25 March 2007

Ghosts Revisited

It must be difficult for artists to wind up as “critical darlings,” adored by the media and a medium-sized cadre of the public – big enough to create buzz, small enough that the total market impact is limited. It must be even worse to be a “critical darling” in the world of contemporary music, which is unique among the arts in its combination of broad audiences, wide-ranging media interest, and commercial pressures.

And so one cannot but have some sympathy for Wilco, the alt-rock / alt-country band that – in an effort to separate the wheat from the chaff among its listeners and critics – decided to see just how edgy they could get with their 2004 album A Ghost Is Born. What that means, in plain terms, is lots of what one might call “noise” crossing through the album. For example, “Spiders (Kidsmoke),” has a few sections of ear-jarring guitar breaking up the vocals, until somewhere around 7:40 into it, the band as a whole seems to coalesce again around a central guitar-and-drums theme – except that a minute later, at 8:40, it’s back to a dominant guitar riff playing mock-punk with our senses all over again. (The song as a whole is close to 11 minutes long.)

The eleventh track, “Less Than You Think,” takes a different approach: with a total length of 15:04, on my first listen I thought my stereo was suddenly channeling The Beatles’ “Revolution 9,” or perhaps had been taken over by some Nauman-esque / John Cage experiment. More than 12 minutes of the song consists of a not-quite-silence, which eventually grows into a full-fledged experience of vibrating, crackling background noise. “Wishful Thinking,” while shorter than the other two, also starts with an off-putting cacophony.

Several years later, this album is only now receiving from me the attention it otherwise might have had back in 2004 – the attention I wanted to give, because I wanted not to be one of those Wilco fans pushed away by the intentional effort at breaking through my placid devotion. We can thank the iPod for virtually forcing me to listen when I might not have done so otherwise, because the band succeeded in its effort to startle audiences, and it’s a shame because there is much here to enjoy. “Muzzle of Bees” and “The Late Greats” are both beautiful songs, steeped in the Wilco tradition but still evolutionary steps forward; the same is true of “Wishful Thinking,” once one gets past the introduction. In my less-devout moments, I’ve thought of re-mixing the album myself, using my computer’s sound editors, to create what (in my head) I have renamed A Ghost Is Reborn, editing out all of the noise-nonsense. (I’m not the only one, of course.) And that’s what it is, really, noise-nonsense. I’m on record as writing that I think Being There is a phenomenal album, and it has its cacophonous moments, too – but they are all used to good effect, defining a style that brought country and rock together in the crash of piano and drums. The intent, and the result, was sublimely creative, not alienating.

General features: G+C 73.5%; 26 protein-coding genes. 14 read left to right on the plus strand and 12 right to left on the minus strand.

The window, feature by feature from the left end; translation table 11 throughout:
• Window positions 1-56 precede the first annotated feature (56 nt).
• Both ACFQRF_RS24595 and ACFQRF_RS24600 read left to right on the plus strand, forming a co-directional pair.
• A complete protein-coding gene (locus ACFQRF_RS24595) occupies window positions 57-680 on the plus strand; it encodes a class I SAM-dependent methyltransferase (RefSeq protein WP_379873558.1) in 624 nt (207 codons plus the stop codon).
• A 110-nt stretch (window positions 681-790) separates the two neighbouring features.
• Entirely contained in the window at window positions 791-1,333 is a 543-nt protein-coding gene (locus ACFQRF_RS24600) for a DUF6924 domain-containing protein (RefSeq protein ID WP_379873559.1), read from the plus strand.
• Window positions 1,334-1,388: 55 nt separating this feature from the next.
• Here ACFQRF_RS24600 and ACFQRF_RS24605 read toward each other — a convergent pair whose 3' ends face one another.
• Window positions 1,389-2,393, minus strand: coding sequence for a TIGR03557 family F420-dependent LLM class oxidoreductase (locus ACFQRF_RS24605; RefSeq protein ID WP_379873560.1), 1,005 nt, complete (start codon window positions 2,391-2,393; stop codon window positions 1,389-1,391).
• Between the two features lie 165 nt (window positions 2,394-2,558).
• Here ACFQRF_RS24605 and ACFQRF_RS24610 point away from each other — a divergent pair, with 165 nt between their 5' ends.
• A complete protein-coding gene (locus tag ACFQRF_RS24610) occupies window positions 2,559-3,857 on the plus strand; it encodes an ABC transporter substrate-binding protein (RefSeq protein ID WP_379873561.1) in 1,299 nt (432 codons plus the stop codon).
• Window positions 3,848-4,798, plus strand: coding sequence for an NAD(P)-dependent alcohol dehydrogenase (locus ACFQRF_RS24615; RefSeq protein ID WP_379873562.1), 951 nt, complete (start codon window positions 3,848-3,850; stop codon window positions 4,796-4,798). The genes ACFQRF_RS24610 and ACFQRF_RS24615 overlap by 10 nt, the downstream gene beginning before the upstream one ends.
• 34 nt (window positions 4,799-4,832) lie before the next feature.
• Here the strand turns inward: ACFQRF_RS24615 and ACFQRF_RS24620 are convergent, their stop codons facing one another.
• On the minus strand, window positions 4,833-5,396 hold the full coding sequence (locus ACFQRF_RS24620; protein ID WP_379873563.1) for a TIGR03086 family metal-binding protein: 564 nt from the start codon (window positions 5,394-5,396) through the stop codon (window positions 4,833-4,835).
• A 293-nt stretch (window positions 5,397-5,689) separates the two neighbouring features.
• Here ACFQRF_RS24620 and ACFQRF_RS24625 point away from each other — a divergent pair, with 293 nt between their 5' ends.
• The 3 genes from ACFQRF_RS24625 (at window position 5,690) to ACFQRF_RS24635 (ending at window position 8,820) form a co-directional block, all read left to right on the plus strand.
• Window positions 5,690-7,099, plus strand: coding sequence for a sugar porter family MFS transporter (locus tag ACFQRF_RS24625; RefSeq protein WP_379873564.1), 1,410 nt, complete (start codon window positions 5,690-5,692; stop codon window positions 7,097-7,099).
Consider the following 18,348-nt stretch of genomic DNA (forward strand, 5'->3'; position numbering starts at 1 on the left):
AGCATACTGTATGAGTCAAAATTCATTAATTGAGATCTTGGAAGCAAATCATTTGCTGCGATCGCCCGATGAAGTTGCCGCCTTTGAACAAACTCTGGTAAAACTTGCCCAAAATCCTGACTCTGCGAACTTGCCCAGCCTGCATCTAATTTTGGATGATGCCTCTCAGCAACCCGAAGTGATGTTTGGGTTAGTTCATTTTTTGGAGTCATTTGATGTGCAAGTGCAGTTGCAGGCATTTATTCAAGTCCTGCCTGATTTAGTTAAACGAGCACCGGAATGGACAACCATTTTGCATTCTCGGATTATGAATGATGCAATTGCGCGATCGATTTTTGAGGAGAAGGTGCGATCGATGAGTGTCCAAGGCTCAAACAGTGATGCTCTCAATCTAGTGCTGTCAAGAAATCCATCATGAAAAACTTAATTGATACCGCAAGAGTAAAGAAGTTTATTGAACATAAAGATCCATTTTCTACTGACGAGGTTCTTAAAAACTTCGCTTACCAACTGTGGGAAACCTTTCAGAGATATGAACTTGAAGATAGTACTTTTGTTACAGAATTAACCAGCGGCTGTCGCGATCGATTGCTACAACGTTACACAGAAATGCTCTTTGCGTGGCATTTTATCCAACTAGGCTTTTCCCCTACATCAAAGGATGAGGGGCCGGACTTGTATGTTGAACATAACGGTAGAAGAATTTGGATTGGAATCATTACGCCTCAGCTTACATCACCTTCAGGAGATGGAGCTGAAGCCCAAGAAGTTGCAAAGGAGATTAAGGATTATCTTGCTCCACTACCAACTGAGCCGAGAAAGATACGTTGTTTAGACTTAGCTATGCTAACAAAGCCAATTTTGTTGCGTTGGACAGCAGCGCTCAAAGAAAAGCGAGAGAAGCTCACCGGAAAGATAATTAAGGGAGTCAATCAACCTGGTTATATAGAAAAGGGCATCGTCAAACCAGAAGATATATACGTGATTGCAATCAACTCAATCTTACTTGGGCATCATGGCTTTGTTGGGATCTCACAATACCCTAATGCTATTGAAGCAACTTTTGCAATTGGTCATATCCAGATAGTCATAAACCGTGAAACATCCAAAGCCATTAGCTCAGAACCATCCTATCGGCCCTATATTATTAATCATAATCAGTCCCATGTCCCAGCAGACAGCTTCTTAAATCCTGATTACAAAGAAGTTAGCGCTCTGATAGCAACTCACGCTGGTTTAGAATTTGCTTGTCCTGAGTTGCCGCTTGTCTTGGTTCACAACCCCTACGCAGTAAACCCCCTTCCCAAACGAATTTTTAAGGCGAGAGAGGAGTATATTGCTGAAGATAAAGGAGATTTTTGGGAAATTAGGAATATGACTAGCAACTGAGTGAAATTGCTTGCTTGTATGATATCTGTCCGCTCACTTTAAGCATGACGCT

With Wilco’s new album slated for release in May (and now leaking out, as others have, over the internet several months before official distribution), it is a good time to re-assess the band’s last disc – and to hope for something a little more clear-headed the next time around. We’ll know soon.


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